Challenging times and eking out the best of the moments


Early morning at Schwabacher's Landing
Early morning at Schwabacher’s Landing

Yellowstone has been kind of rough these days with record numbers of visitors, numerous vehicle/bison collisions and the occasional bison dying far enough away from the road that gives the visitor the possibility of really seeing nature and the food chain at work.  Except that then there are the visitors who are so excited to see the animals, particularly the predators, that they just go running out to greet them.

Most of the visitors have no clue, though many know that there are no consequences and so will do whatever they want.  For some odd reason, people seem to think that the wildlife are going to run right up to them and say hi and they don’t realize that by running closer and blocking their path, they are ruining a viewing opportunity for themselves and everyone else, not to mention keeping the animal from getting food, returning to its family or going about its business.

As a result, or maybe it is just because, we have grouchy rangers and other park personnel who are tired of trying to keep people from walking up to a grizzly bear, parking in the road and numerous other offenses.  Like one told me last night, every day is a new group of people to educate and so there are no long-term relationships of learning and building trust.

And, so wildlife viewing and life in general is dependent on the mood of the different rangers and what was one minute is not the next.  There is no consistency.

After days of trying to get photos of the Canyon Pack and grizzlies coming into a carcass, sitting in a location about 300 yards from the carcass, where other rangers told me that I could be, I made the 80 mile trip back to the location last night, got set up and a ranger came out to greet me.  Or so I thought.  This guy has not even been on the scene, dealing with the crowds until last night and so has no excuse for already being fed up.  He informed me that they were expanding the closure area and that I would have to move.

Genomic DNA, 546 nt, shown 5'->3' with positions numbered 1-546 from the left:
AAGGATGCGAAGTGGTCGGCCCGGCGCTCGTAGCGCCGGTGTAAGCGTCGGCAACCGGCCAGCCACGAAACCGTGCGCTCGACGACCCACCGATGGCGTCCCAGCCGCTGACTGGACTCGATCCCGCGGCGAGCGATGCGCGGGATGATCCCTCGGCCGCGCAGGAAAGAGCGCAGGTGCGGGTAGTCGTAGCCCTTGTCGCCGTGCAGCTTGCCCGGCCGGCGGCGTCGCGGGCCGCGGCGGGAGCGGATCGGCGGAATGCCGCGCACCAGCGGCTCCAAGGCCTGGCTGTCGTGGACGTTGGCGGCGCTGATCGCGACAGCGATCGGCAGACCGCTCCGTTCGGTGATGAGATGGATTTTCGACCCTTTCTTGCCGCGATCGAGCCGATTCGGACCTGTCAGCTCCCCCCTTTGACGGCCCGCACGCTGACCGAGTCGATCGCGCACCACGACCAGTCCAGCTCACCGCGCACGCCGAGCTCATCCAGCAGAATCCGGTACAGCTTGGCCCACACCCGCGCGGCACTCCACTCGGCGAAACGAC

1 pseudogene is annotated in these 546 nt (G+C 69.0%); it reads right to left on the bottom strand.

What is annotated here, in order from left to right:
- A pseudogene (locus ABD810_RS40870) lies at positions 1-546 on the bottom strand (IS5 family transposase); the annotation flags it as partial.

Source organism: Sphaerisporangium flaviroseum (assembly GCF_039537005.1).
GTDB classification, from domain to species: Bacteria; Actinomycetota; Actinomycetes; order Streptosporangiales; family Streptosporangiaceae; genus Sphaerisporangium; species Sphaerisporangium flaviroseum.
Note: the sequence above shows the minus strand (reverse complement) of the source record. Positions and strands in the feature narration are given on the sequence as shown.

Other rangers had told me that the area would remain open unless people got out of control but no one had even been wandering out there so, out of curiosity I asked him if people were causing trouble.  He snapped and told me that he did not care what any other rangers had told me because he was in charge now.  I sort of just looked at him because his reaction was over the top for my innocent question.  There was no challenge and of course I would do what I was told but he went right to hostility.  And then because I asked a question first, instead of hopping right to my old feet (up off of the ground) he demanded to know if I was going to obey him.  Well, geez, give me a chance to get up and gather myself.

And so it goes that hours of time investment, along with fuel expenses, all went out the window without a single usable image.  I nearly got the moment yesterday morning when the Canyons tried to return to the carcass but people not only blocked them but ran out to greet them, from what I was told.  One person said that the rangers did absolutely nothing to control the crowd but maybe it was just because there was too much to deal with at one time and too little help